21/01/2013 10:32 GMT | Updated 22/03/2013 05:12 GMT

The Commoditization of Our Educators

The new proposals by education secretary, Michael Gove, for the pay of teachers in the state schools has produced an outcry from the teaching unions. The plan to be introduced this autumn will abolish the mandatory yearly pay rises for new teachers and replace them with 'performance related' pay. The assessment of performance will be done by the head teachers.

But this is to treat teachers as mere commodities that can be bought and sold. There is nothing exceptional in this. It is all part of the monetization of every aspect of our lives. It is built into the neo-Liberal political philosophy that dominates the thinking of all the main parties.

What is completely lacking is any sense that our educators can only function properly within the right context for their work. This means the schools themselves have to provide the right environment for educators to educate. Schools cannot function like highly commercial companies where pay and performance are the sole parameters that management has to juggle with.

But do we not have schools that are private companies? And are these not considered by many to provide better education than the state system? The question we need to ask here is: when parents decide to send their child to a private school, what do they look for in any such school? They obviously have a regard to the success of the school in achieving results, but wrapped up into that question will be the way in which the school functions as a stable institution with long term values and pride in its achievements. It is not just viewed as an education factory where you put your son or daughter in one end and they come out the other. It has to be seen as an institution that creates the right environment for learning and developing and that later can be referred to with a certain amount of pride by the adult looking back on their education.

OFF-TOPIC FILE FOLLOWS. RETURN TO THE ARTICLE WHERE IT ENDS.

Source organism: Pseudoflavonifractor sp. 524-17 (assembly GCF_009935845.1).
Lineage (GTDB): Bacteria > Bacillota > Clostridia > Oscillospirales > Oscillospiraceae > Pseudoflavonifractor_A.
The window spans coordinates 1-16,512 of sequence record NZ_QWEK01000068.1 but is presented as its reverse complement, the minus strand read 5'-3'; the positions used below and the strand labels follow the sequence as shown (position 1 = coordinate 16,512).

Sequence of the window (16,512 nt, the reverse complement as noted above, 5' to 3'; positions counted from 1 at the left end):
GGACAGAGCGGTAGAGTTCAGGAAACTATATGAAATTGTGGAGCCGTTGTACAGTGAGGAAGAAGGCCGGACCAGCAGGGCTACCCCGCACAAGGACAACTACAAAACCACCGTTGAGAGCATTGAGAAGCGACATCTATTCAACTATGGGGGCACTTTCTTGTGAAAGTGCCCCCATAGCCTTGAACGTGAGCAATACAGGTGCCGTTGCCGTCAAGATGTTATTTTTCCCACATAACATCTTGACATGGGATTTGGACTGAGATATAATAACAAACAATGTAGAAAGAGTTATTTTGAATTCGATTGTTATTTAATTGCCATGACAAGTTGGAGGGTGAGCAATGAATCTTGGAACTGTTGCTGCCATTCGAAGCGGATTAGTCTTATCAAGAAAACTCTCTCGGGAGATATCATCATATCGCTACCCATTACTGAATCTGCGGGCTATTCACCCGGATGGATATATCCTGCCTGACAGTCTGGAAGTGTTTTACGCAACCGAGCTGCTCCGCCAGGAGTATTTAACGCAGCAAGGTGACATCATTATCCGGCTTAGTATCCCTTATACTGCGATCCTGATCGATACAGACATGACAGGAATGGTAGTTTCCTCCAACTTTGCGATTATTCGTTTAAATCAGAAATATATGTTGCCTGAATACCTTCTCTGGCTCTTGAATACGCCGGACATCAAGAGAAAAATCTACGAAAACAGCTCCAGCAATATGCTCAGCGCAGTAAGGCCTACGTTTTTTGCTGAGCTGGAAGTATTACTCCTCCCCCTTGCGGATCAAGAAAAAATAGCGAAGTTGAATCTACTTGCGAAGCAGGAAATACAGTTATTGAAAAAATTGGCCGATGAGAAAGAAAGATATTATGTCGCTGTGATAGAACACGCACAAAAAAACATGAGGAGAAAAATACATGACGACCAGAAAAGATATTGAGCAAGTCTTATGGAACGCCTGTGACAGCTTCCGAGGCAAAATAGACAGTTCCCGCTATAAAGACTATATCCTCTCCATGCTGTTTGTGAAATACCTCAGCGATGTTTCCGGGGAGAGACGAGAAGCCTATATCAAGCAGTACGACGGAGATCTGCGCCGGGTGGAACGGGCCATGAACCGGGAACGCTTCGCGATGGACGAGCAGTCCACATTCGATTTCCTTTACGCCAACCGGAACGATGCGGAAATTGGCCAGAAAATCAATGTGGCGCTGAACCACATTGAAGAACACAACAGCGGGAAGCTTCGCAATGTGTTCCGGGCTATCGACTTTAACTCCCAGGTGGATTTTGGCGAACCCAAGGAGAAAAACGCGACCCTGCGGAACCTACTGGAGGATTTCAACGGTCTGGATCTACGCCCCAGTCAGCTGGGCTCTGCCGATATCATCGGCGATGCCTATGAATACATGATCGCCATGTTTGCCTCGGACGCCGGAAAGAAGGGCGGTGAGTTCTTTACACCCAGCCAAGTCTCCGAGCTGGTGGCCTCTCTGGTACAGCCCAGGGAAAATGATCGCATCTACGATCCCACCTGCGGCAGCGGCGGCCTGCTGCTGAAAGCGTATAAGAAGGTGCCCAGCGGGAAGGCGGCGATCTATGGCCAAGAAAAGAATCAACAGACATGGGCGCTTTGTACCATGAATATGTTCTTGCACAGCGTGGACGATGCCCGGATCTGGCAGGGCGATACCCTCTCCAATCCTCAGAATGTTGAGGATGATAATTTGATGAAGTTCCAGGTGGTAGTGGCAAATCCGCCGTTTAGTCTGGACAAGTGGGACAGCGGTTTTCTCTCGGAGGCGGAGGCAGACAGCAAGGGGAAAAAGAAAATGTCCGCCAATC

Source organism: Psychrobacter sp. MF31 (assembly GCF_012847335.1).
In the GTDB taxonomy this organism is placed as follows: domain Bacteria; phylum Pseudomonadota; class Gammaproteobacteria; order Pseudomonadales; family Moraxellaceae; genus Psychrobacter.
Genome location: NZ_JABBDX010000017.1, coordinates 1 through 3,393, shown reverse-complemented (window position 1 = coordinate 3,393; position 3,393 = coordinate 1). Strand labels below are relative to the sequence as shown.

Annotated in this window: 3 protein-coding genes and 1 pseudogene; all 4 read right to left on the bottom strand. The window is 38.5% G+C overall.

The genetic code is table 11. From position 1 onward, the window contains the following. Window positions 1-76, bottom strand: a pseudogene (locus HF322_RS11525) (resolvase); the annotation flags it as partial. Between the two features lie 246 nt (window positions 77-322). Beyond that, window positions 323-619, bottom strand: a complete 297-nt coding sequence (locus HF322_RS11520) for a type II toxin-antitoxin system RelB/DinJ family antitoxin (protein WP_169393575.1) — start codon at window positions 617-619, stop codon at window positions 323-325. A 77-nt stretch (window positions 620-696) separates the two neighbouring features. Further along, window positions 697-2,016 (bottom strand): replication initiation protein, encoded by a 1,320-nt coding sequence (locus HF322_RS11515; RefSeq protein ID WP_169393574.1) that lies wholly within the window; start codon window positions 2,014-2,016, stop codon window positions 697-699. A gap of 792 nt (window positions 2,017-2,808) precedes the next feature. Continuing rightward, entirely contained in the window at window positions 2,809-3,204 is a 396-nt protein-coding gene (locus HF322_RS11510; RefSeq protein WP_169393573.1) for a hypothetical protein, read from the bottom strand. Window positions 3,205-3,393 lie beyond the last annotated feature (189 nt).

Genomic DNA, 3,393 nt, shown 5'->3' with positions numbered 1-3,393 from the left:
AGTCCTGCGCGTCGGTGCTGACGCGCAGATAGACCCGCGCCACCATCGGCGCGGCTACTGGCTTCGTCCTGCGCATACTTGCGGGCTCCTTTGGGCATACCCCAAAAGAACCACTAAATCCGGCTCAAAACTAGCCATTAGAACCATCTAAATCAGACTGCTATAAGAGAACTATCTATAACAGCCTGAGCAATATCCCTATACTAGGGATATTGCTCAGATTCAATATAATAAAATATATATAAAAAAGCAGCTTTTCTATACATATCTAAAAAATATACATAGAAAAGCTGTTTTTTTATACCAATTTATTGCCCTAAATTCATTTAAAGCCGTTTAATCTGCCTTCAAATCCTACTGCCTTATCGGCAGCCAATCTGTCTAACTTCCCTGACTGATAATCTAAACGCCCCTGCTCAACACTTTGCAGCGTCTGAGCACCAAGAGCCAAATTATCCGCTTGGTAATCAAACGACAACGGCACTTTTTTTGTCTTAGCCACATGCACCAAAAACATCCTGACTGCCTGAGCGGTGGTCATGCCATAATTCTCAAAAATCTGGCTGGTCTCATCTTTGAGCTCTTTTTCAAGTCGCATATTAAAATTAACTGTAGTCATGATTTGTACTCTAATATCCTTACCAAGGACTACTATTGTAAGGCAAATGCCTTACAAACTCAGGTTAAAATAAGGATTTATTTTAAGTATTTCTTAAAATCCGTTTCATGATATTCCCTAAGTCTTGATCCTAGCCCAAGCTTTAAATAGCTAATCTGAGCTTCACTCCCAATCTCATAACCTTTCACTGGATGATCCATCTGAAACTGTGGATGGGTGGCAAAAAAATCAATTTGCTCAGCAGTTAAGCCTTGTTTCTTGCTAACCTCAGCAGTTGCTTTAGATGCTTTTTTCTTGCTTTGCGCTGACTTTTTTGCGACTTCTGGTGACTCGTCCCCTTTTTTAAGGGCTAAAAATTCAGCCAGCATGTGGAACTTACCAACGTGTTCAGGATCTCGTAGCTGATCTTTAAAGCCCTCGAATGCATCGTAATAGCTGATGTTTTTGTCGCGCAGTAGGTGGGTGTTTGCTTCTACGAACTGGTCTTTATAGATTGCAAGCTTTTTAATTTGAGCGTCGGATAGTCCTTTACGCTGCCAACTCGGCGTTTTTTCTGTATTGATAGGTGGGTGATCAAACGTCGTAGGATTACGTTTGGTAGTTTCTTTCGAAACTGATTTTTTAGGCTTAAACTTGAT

This view of the value of institutions in our society is completely alien to the politics that dominate Britain today. Gove's proposals represent a narrow view of education as a factory like process. He has absolutely no conception of schools as institutions that have to run as communities of individuals to be successful and that the success of those communities will depend in great part on the management structure that their members find themselves in. Above all, any school has to function as a team of educators who together make up the culture and ambition of the school as an institution, with solidarity and permanence. Of course, there has to be a head teacher in charge, but to do their job properly they have to be seen as part of the team as well.

Gove's proposals will radically undermine all that, in ways that are all too obvious

• Everyone is going to know who has not been awarded a rise and this will confer a stigma on them

• This will in turn lead to petit rivalries between teachers undermining the team spirit that is vital to the school functioning properly as an institution

• The children will know or suspect who is badly paid and will show it

• The system will be completely unfair to those working with difficult children where good performance is more difficult to achieve.

• Who will assess the assessors? There is every chance that the decisions on pay will be considered unfair and so resentment and demoralization will creep in

In short, the school will become an unhappy place for all but a few who enjoy the rough and tumble - but these do not sound like desirable qualities in an educator. Any sense of working together to create a sound institution in which each and everyone can take a pride will disappear.

The visible costs of the teachers' pay will be analysed in detail but we can be sure that what will never be costed will be the extra work and inefficiencies involved in all the assessment. It is certain that more forms will be filled out but doubtful that more education will result.

To someone such as Gove whose view of people is the orthodox neo-Liberal view, that is, as people motivated purely by monetary gain with no interest in doing the job for its own sake, the idea of an institution fostering values and commitment is alien. But ,without that, education cannot succeed.